DETROIT (WXYZ) — Cannabis sales in Michigan hit record highs last year, with companies profiting more than $221 million in the month of December alone according to a state report. But as the fast-growing industry continues to expand, some companies are beginning to fall behind.
Just last week, Skymint, one of the biggest cannabis producers in the state entered into receivership after defaulting on a $127 million loan. Receivership is a process where a court-appointed official takes over a business to help a company avoid bankruptcy. As reported by Crain's Detroit Business, this is the fifth cannabis company to recently enter into receivership.
While the rise in receiverships has concerned some, many in the industry say it was expected.
"I think it’s a natural part of the ebbs, flow and growth of an emerging industry. In any new industry and certainly any industry at all when you get an influx of dozens of businesses, not all of them are going to succeed," said attorney Denise Pollicella.
Pollicella is the managing partner at Cannabis Attorneys of Michigan in Howell and Troy. She says she began representing cannabis companies in 2009. Pollicella says a nearly 90% price drop in wholesale cannabis prices over the last 18-24 months also made making money challenging for some cannabis companies.
"Cannabis I should say is an incredibly capital-intensive industry. It takes a lot of money to make your first couple of dollars. So a lot of these businesses have been borrowing copious amounts of money from private lenders in other states and these private lenders have much higher rates than traditional businesses," said Pollicella"
She says the industry consolidation happening is also due in part to a lack of federal infrastructure. Because of the difference in federal and state marijuana laws, cannabis companies cannot seek traditional banking or loans. They also do not have bankruptcy protections like traditional businesses so when businesses falter, receivership is one of their few options.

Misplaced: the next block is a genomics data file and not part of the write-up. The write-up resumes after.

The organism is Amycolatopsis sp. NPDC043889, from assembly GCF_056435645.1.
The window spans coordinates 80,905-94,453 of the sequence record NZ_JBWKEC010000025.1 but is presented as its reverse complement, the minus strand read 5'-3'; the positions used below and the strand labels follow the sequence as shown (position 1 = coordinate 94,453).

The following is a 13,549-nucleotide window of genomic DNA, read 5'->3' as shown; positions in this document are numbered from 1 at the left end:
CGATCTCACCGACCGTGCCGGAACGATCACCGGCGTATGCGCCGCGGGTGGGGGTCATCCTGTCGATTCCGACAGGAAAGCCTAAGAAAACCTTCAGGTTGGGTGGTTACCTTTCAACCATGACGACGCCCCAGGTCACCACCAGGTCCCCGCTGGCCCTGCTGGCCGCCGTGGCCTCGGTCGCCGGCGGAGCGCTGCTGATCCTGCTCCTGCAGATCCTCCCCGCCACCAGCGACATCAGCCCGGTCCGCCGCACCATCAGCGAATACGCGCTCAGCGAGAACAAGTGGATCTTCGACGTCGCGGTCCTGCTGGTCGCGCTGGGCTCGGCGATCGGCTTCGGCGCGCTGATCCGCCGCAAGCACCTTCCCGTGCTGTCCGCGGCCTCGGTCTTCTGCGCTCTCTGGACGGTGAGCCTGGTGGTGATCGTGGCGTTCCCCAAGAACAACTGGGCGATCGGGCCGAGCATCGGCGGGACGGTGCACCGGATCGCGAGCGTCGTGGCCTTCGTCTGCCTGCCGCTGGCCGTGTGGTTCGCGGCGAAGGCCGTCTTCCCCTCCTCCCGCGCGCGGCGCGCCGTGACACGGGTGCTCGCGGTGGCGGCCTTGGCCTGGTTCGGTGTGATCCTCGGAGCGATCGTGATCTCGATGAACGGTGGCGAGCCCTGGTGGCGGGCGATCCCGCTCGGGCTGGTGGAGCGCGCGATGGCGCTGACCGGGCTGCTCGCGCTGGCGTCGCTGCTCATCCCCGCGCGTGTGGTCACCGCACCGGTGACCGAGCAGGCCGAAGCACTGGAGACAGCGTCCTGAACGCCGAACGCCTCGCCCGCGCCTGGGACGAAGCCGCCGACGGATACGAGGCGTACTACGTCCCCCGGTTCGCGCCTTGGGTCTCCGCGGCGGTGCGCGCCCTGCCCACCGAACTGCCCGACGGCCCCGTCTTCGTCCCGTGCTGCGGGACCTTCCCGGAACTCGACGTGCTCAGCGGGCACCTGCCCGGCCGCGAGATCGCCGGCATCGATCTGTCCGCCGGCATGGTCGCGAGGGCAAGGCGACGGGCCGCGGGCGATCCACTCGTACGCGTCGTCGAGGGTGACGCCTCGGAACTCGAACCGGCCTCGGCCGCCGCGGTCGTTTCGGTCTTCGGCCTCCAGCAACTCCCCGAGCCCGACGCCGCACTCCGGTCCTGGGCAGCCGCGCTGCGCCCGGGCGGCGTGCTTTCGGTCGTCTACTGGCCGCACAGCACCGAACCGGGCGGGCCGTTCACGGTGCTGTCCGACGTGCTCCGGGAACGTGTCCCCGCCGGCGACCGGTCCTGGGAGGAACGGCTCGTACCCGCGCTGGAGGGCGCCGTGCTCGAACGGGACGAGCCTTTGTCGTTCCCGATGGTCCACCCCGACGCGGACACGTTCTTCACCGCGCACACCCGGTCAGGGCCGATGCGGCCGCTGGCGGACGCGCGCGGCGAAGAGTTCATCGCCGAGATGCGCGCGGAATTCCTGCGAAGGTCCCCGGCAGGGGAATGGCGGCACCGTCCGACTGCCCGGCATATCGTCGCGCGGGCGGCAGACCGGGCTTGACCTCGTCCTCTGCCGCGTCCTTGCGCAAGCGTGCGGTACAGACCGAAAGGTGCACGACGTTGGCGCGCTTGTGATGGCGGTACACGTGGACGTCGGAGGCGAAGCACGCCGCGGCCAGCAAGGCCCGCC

"Insurance is more expensive. Banking is more expensive. You can’t get credit cards so just the entire challenge of the industry. And we’re incredibly highly regulated in Michigan," said Pollicella. " I think it’s is very past time that the state and the federal government start taking this industry seriously and start looking at it like an industry and start providing some of the resources other industries take for granted."
Pollicella says the receiverships aren't indicative of the industry's success as a whole as many businesses continue to expand and thrive.
Dreams Canna, which is located near Telegraph and 12 Mile Rd., recently opened. While the business only sells marijuana to medical users, they're looking to expand to recreational soon.
"I’ve been in the cannabis industry a couple years now," said Charles McCreary who is the floor supervisor at Dreams Canna. "From a retail standpoint, there are a lot more brands, people putting their name and product out there trying to make a name for themselves. Then from the consumer standpoint, prices have dropped. It’s very competitive."
McCreary says since legalization, there’s been an overwhelming amount of budding businesses coming to market. He says while not every company will survive, he believes the industry will only grow larger.
"They’re weeding themselves out and now you see it coming to light," he said. " I only see (cannabis) progressing. It brings people together. Cannabis is about love and happiness so you do that, you put people with it and only good things can come from it."
Jason Tueni, who is the founder and CEO of Oak Canna and The Clinic Dispensary in Detroit, says his business is a direct example of the growth potential still within the industry.
"We’re thriving. We’re selling hundreds of thousands of individual units a month," said Tueni as he stood in his westside manufacturing facility.
Tueni says he first began working in cannabis as a caregiver more than 10 years ago. He and his business partner entered the licensed cannabis space in 2021. He says since that time, their business has grown so much they're now working to double their operations going from employing about 75 people to 150 by June of this year.
The company produces edibles, pre-rolls, flower and THC wax from scratch for their brands Banned, J's, Toker's and Cannaboys. Tueni says the because the company was self funded and slowly scaled, they've been able to avoid many issues.
"Today the industry is like a bunch of racehorses going. The industry is going through some compressions right now and having its own problems due to the fast growth of the industry," said Tueni. "The industry as a whole is healthy but the really large companies that were first to market, really have a lot of shortcomings because those were the money guys, not the industry guys."
Tueni says there needs to change at the federal level to make cannabis a more viable industry for even more businesses.
"We definitely need federal legalization to happen, that’s very important. Without it, we’re paying extra taxes and the green tax is just hurting right now. It’s hurting everybody because the green rush is over for most," said Tueni.
Even still, cannabis professionals say they’re looking toward a lush green future.
"Ten years from now, I’d like to see cannabis just like any other retail product. Of course, you want it to be tested, you want it to be safe because you’re putting it in your body but at the end of the day cannabis isn’t hurting anybody," said McCreary.